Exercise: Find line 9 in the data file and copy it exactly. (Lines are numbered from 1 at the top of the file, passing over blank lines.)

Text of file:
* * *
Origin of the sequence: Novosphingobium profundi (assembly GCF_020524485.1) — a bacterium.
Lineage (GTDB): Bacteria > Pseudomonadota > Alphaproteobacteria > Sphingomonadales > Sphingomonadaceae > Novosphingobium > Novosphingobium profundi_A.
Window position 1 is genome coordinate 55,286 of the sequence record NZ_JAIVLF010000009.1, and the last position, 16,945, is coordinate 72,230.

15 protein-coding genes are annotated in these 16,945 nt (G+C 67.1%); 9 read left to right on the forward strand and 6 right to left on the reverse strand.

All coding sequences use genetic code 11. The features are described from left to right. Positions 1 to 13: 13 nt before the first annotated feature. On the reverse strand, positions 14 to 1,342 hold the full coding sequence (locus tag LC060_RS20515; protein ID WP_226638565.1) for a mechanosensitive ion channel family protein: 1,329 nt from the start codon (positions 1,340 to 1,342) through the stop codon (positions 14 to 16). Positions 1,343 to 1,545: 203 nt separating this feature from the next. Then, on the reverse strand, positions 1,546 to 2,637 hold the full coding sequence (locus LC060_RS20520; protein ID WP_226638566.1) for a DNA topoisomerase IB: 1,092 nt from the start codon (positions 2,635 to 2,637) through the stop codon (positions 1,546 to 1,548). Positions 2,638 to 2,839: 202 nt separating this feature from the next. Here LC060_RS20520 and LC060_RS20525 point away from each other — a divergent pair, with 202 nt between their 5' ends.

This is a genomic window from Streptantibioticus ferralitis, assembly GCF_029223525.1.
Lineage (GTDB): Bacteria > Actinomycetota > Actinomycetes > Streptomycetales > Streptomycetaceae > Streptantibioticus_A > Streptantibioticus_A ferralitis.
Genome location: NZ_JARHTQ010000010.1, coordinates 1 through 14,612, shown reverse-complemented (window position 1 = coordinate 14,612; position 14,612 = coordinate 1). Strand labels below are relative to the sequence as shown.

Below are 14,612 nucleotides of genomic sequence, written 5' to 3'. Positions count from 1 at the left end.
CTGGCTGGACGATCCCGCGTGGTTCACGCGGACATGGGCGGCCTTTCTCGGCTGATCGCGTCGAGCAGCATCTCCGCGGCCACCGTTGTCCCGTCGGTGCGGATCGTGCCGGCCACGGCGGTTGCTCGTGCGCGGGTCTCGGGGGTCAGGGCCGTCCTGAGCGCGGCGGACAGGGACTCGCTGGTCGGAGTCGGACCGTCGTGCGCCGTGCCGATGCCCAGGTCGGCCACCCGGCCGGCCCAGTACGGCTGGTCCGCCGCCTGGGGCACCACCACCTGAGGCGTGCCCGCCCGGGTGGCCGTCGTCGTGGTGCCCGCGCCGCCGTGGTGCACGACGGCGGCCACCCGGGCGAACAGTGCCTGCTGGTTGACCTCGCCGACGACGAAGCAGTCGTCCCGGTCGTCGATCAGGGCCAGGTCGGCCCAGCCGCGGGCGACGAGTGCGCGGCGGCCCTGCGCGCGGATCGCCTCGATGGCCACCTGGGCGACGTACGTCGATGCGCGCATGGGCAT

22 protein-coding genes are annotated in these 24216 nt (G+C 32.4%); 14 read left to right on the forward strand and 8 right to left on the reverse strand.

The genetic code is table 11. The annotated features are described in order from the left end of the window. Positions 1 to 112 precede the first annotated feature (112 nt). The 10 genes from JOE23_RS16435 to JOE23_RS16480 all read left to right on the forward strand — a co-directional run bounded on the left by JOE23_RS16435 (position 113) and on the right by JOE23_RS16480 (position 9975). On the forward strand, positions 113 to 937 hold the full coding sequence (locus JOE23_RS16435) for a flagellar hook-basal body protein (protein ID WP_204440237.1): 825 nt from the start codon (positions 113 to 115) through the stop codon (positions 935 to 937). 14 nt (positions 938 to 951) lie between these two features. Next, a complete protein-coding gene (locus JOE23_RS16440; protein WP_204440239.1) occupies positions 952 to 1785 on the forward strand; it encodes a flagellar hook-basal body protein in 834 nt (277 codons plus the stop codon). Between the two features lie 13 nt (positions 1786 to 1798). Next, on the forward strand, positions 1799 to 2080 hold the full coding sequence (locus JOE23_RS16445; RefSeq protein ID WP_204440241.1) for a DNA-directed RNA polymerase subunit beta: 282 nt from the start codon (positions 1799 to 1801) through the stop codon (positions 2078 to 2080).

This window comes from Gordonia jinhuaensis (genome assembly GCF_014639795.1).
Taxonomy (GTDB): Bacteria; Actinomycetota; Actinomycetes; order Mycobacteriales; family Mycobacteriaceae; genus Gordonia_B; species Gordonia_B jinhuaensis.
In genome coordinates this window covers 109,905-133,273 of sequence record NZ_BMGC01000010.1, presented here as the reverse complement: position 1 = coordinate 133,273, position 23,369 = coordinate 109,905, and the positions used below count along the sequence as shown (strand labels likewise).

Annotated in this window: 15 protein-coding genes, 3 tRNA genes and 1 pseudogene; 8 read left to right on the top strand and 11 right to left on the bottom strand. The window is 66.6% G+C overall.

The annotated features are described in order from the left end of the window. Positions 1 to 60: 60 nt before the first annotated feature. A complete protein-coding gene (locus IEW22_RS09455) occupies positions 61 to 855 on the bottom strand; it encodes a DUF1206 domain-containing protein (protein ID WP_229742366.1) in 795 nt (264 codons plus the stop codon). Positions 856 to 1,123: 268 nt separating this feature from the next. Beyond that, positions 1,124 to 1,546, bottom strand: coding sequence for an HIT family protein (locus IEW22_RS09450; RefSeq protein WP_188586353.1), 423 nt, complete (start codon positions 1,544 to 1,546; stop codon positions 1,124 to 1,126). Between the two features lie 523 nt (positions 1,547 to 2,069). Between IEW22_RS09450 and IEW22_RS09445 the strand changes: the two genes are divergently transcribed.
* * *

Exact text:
Below are 14,612 nucleotides of genomic sequence, written 5' to 3'. Positions count from 1 at the left end.